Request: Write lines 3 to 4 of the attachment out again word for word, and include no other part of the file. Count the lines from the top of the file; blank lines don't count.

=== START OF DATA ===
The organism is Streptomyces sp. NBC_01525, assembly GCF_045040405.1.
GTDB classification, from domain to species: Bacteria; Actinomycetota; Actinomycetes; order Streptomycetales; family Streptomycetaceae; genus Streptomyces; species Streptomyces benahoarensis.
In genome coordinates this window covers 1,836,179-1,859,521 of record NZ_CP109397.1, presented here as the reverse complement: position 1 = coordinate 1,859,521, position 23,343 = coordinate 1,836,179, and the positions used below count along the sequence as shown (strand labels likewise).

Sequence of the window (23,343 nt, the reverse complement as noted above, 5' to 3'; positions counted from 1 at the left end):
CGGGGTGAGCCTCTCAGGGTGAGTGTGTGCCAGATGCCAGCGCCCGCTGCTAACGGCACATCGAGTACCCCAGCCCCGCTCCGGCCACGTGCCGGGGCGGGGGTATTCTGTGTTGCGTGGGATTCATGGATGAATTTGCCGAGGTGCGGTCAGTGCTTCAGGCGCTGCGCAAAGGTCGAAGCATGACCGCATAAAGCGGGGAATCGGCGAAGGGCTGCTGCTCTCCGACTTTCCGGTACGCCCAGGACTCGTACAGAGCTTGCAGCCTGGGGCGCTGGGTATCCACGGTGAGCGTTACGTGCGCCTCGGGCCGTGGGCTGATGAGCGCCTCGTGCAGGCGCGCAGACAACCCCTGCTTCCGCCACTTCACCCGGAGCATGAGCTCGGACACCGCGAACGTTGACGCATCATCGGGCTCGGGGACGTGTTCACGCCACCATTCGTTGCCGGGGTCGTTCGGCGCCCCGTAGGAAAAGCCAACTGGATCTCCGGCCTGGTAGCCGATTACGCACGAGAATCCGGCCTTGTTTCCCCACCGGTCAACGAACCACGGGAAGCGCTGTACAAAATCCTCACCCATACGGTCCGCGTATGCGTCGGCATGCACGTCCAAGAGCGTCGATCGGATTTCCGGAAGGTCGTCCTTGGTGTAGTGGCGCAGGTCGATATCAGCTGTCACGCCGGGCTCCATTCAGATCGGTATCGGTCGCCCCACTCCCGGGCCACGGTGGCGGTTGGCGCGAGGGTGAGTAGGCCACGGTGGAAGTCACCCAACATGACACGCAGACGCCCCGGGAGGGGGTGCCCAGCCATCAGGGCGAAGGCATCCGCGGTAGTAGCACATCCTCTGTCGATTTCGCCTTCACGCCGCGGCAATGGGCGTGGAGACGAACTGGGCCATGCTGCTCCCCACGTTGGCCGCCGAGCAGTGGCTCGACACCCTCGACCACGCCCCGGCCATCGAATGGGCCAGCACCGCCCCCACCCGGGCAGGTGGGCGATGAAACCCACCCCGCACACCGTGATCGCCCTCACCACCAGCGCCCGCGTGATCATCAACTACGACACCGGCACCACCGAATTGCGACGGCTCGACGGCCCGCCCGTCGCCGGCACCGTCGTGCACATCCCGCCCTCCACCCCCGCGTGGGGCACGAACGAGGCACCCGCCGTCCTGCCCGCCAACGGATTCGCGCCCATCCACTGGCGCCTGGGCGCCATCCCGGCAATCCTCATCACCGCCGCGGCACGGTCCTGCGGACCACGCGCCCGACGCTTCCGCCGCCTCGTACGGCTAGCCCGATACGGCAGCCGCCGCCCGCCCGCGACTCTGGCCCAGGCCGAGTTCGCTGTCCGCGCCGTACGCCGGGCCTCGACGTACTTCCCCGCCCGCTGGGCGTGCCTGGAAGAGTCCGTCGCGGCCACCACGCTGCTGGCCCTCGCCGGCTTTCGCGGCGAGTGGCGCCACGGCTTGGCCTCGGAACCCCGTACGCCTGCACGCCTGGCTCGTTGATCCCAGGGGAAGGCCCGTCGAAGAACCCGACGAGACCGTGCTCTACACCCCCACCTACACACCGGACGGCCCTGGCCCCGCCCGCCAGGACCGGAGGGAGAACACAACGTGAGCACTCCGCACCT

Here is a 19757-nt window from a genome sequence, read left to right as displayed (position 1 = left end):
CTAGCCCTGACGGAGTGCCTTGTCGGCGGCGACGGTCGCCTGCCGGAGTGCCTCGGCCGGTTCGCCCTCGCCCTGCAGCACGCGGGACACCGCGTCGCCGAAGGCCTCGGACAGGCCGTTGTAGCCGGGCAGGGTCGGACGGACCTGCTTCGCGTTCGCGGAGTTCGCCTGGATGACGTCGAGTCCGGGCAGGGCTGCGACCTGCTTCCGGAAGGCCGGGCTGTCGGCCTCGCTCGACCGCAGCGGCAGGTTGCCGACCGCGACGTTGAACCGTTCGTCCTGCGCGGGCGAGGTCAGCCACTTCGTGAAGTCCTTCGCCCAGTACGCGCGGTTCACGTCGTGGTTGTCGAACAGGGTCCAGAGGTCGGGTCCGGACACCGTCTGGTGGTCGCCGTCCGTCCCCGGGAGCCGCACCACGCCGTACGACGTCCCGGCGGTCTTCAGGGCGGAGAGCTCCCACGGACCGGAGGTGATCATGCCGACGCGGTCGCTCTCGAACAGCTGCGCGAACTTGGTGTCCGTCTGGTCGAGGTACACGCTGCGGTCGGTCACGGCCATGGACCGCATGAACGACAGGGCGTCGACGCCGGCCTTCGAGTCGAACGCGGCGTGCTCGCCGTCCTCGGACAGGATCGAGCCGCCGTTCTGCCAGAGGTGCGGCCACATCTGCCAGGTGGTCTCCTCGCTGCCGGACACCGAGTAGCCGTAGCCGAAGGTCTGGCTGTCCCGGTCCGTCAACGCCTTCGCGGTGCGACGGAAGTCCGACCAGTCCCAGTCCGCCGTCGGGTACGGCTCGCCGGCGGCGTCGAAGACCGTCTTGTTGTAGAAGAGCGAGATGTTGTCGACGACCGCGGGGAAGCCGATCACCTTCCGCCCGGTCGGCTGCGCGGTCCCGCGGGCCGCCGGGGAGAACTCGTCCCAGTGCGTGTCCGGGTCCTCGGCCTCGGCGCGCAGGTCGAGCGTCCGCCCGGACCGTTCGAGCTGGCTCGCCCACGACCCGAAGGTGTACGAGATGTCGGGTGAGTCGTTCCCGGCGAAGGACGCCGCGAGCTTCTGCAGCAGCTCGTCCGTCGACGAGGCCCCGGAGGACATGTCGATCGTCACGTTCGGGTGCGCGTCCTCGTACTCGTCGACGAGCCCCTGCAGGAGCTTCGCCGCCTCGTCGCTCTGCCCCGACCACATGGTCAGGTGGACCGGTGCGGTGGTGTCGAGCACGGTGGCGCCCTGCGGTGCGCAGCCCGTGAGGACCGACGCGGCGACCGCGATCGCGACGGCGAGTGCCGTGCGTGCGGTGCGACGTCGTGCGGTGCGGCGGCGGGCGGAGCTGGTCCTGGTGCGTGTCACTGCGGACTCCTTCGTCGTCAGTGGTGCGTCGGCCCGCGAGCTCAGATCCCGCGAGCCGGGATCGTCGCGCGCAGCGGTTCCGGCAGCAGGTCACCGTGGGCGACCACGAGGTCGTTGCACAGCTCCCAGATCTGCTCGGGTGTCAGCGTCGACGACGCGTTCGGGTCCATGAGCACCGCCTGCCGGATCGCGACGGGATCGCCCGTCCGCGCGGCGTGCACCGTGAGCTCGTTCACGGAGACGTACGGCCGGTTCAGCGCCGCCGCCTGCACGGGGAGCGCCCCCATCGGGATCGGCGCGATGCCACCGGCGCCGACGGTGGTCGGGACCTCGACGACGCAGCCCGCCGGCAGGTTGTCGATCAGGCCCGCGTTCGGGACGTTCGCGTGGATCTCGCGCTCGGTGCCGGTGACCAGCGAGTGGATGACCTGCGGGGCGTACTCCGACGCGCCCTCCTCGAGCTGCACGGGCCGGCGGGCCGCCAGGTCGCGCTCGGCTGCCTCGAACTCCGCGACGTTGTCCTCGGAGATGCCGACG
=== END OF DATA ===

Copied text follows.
In genome coordinates this window covers 1,836,179-1,859,521 of record NZ_CP109397.1, presented here as the reverse complement: position 1 = coordinate 1,859,521, position 23,343 = coordinate 1,836,179, and the positions used below count along the sequence as shown (strand labels likewise).

Sequence of the window (23,343 nt, the reverse complement as noted above, 5' to 3'; positions counted from 1 at the left end):